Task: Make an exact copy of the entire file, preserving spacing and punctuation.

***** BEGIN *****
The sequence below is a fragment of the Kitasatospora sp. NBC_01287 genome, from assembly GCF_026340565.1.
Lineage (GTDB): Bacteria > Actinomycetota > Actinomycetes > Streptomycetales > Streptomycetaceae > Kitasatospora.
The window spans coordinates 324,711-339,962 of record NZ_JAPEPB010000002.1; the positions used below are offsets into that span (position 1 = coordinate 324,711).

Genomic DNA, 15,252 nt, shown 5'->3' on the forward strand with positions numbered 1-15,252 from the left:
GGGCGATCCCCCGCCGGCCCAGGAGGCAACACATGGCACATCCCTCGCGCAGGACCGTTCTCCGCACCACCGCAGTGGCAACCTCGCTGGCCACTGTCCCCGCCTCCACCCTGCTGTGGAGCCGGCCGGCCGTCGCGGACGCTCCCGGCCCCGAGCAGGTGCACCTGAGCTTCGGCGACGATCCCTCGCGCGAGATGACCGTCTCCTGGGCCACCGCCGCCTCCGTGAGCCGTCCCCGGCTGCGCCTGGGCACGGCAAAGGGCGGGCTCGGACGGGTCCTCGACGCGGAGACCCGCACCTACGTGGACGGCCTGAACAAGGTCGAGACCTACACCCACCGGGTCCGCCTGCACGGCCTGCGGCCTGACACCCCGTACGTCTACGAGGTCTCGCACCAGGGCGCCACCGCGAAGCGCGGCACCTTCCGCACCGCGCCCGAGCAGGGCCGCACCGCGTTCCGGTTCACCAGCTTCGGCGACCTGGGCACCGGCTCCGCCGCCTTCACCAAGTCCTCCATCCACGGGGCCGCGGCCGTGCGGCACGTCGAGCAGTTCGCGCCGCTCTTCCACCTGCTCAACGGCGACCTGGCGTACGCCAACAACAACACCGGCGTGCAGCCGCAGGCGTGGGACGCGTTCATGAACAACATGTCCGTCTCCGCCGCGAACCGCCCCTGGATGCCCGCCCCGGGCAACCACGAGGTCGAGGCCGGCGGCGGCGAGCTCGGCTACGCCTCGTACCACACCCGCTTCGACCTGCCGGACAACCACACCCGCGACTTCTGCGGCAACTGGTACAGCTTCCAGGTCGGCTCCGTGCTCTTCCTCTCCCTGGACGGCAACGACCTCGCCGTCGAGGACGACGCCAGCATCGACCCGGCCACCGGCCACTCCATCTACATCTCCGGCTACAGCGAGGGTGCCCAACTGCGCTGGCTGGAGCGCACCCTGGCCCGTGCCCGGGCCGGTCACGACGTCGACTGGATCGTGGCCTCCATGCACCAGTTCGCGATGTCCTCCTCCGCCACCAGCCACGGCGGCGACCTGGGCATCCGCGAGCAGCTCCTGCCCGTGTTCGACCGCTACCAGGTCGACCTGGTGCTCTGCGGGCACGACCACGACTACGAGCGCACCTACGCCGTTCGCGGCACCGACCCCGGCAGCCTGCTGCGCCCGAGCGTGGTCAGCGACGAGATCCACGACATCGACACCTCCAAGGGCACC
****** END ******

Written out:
The sequence below is a fragment of the Kitasatospora sp. NBC_01287 genome, from assembly GCF_026340565.1.
Lineage (GTDB): Bacteria > Actinomycetota > Actinomycetes > Streptomycetales > Streptomycetaceae > Kitasatospora.
The window spans coordinates 324,711-339,962 of record NZ_JAPEPB010000002.1; the positions used below are offsets into that span (position 1 = coordinate 324,711).

Genomic DNA, 15,252 nt, shown 5'->3' on the forward strand with positions numbered 1-15,252 from the left:
GGGCGATCCCCCGCCGGCCCAGGAGGCAACACATGGCACATCCCTCGCGCAGGACCGTTCTCCGCACCACCGCAGTGGCAACCTCGCTGGCCACTGTCCCCGCCTCCACCCTGCTGTGGAGCCGGCCGGCCGTCGCGGACGCTCCCGGCCCCGAGCAGGTGCACCTGAGCTTCGGCGACGATCCCTCGCGCGAGATGACCGTCTCCTGGGCCACCGCCGCCTCCGTGAGCCGTCCCCGGCTGCGCCTGGGCACGGCAAAGGGCGGGCTCGGACGGGTCCTCGACGCGGAGACCCGCACCTACGTGGACGGCCTGAACAAGGTCGAGACCTACACCCACCGGGTCCGCCTGCACGGCCTGCGGCCTGACACCCCGTACGTCTACGAGGTCTCGCACCAGGGCGCCACCGCGAAGCGCGGCACCTTCCGCACCGCGCCCGAGCAGGGCCGCACCGCGTTCCGGTTCACCAGCTTCGGCGACCTGGGCACCGGCTCCGCCGCCTTCACCAAGTCCTCCATCCACGGGGCCGCGGCCGTGCGGCACGTCGAGCAGTTCGCGCCGCTCTTCCACCTGCTCAACGGCGACCTGGCGTACGCCAACAACAACACCGGCGTGCAGCCGCAGGCGTGGGACGCGTTCATGAACAACATGTCCGTCTCCGCCGCGAACCGCCCCTGGATGCCCGCCCCGGGCAACCACGAGGTCGAGGCCGGCGGCGGCGAGCTCGGCTACGCCTCGTACCACACCCGCTTCGACCTGCCGGACAACCACACCCGCGACTTCTGCGGCAACTGGTACAGCTTCCAGGTCGGCTCCGTGCTCTTCCTCTCCCTGGACGGCAACGACCTCGCCGTCGAGGACGACGCCAGCATCGACCCGGCCACCGGCCACTCCATCTACATCTCCGGCTACAGCGAGGGTGCCCAACTGCGCTGGCTGGAGCGCACCCTGGCCCGTGCCCGGGCCGGTCACGACGTCGACTGGATCGTGGCCTCCATGCACCAGTTCGCGATGTCCTCCTCCGCCACCAGCCACGGCGGCGACCTGGGCATCCGCGAGCAGCTCCTGCCCGTGTTCGACCGCTACCAGGTCGACCTGGTGCTCTGCGGGCACGACCACGACTACGAGCGCACCTACGCCGTTCGCGGCACCGACCCCGGCAGCCTGCTGCGCCCGAGCGTGGTCAGCGACGAGATCCACGACATCGACACCTCCAAGGGCACC